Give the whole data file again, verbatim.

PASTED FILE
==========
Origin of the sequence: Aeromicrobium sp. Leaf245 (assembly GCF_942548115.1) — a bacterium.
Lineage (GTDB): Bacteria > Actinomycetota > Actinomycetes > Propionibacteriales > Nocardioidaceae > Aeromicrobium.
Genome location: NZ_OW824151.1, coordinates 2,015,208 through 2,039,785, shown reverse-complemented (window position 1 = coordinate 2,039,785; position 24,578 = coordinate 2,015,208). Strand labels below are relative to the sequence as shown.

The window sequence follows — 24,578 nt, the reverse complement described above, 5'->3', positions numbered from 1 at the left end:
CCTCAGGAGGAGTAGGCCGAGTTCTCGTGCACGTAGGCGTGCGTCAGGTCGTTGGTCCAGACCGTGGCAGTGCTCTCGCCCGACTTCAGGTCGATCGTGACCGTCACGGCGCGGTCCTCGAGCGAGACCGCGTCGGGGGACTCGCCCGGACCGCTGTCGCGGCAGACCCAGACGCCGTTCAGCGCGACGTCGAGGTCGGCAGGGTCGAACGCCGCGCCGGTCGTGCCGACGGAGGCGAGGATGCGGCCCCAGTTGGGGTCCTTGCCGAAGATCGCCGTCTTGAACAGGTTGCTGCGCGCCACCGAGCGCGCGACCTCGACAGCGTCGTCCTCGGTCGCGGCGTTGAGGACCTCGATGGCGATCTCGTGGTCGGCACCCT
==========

Origin of the sequence: Aeromicrobium sp. Leaf245 (assembly GCF_942548115.1) — a bacterium.
Lineage (GTDB): Bacteria > Actinomycetota > Actinomycetes > Propionibacteriales > Nocardioidaceae > Aeromicrobium.
Genome location: NZ_OW824151.1, coordinates 2,015,208 through 2,039,785, shown reverse-complemented (window position 1 = coordinate 2,039,785; position 24,578 = coordinate 2,015,208). Strand labels below are relative to the sequence as shown.

The window sequence follows — 24,578 nt, the reverse complement described above, 5'->3', positions numbered from 1 at the left end:
CCTCAGGAGGAGTAGGCCGAGTTCTCGTGCACGTAGGCGTGCGTCAGGTCGTTGGTCCAGACCGTGGCAGTGCTCTCGCCCGACTTCAGGTCGATCGTGACCGTCACGGCGCGGTCCTCGAGCGAGACCGCGTCGGGGGACTCGCCCGGACCGCTGTCGCGGCAGACCCAGACGCCGTTCAGCGCGACGTCGAGGTCGGCAGGGTCGAACGCCGCGCCGGTCGTGCCGACGGAGGCGAGGATGCGGCCCCAGTTGGGGTCCTTGCCGAAGATCGCCGTCTTGAACAGGTTGCTGCGCGCCACCGAGCGCGCGACCTCGACAGCGTCGTCCTCGGTCGCGGCGTTGAGGACCTCGATGGCGATCTCGTGGTCGGCACCCT